The journey of the family, which it underlines is an “authentic domestic church,” is sometimes a “mountainous trek with hardships and falls,” the synod fathers say, but “God is always there to accompany us.” It says Christian spouses are “called to become teachers of faith and of love for young couples as well.”
The message defines “fraternal communion” as charity and giving, as well as nearness to those who are last, marginalized, poor, lonely, sick, strangers and families in crisis, aware of the Lord’s word.
And it points out how the first stage of the synod was dedicated to the Eucharist and how to accompany those who have been divorced and remarried.
It ends with a prayer calling on the Lord to help with various pastoral challenges to the family.
At a press briefing on the message Saturday afternoon, Cardinal Gianfranco Ravasi, president of the Pontifical Council for Culture and president of the Commission for the Message, and Cardinal Oswald Gracias, archbishop of Bombay (Mumbai), India, said the essential message draws on the Old Testament and offers words of “consolation and comfort” to families facing contemporary difficulties.
‘Splendor, Beauty and Richness’
He said the document also explains the “splendor, beauty and richness” of the family in a “light and soft” literary style. He further said the “final destination” of the family is the Eucharist and then explained how the “first step” of the synod was to reflect on access to the sacraments for the divorced and “remarried.”
On that and other issues, Cardinal Ravasi said the message highlighted how the Church should first welcome and then listen and understand the changes in society.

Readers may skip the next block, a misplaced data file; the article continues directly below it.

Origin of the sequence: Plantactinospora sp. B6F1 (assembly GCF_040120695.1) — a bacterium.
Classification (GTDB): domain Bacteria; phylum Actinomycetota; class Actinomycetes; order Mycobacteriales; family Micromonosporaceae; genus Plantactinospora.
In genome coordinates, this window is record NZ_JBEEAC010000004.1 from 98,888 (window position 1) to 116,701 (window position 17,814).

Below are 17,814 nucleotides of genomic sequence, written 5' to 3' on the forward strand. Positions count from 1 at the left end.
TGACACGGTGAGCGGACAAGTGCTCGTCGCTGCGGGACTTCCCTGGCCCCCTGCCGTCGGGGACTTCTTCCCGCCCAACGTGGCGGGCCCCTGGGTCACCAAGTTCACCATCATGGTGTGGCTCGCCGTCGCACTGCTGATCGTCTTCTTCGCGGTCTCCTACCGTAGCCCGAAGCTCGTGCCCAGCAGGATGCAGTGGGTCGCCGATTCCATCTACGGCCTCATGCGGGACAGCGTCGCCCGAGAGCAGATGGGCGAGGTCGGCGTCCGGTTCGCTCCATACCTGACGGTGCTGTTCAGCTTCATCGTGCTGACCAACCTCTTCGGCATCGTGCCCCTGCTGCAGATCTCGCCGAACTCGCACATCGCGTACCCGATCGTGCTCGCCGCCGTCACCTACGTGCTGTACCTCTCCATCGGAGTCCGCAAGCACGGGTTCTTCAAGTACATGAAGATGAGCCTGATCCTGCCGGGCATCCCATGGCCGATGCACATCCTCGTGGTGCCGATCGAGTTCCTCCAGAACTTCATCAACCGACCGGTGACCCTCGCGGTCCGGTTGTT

Cardinal Raymond Burke, prefect of the Supreme Tribunal of the Apostolic Signatura, said Friday that the Pope’s silence on the divorce-and-remarriage issue is causing harm to the Church.
Asked if the Holy Father has a position on possibly relaxing rules to allow Communion to the divorced and “remarried,” Cardinal Oswald Gracias, archbishop of Bombay, told the briefing that it is being studied, and the Pope “wants everyone to reflect and walk together.” For the Pope to give a position would be “twisting things in the wrong direction,” as he wants to know first what “bishops think” and the “pastoral situation,” he said.
Cardinal Ravasi said it is “fundamental” that Pope Francis remains silent about the issue at this stage in order to allow others to express their opinions.
Yet this approach has not been accepted by everyone. Speaking to the Register on Saturday, Opus Dei Father Robert Gahl, professor of moral philosophy at the Pontifical University of the Holy Cross in Rome, said: “The Holy Father’s silence on vexing questions leaves the Church in suspense.” He added that this suspense “is intensified by the ambiguities” of the interim report on the synod, “because we all expect our faith to be confirmed by the Successor of Peter.”
‘Weak and Ambiguous’
Voice of the Family, a coalition of pro-family groups, criticized the final message for sending out “weak and ambiguous” signals about the Church’s stance on sexual morality. Cardinal Raymundo Damasceno Assis, archbishop of Aparecida, Brazil, said it should have contained “a clear statement rejecting any openings to homosexuality, cohabitation, so-called ‘second marriages’ or contraception,” especially after the interim report, whose content “caused scandal both inside and outside the synod.”
However, Father Gahl said he was “encouraged” by how the document “emphasizes the beauty and joy” of the family and sexual complementarity. He also appreciated how it “affirms laypeople in their proper role in the Church; avoids speaking condescending and clericalist language, but is invested in giving catechesis.”
The final report is expected to be much more detailed, and many observers hope it will convey the fullness of Church teaching on issues pertaining to marriage and the family.
Edward Pentin is the Register’s Rome correspondent.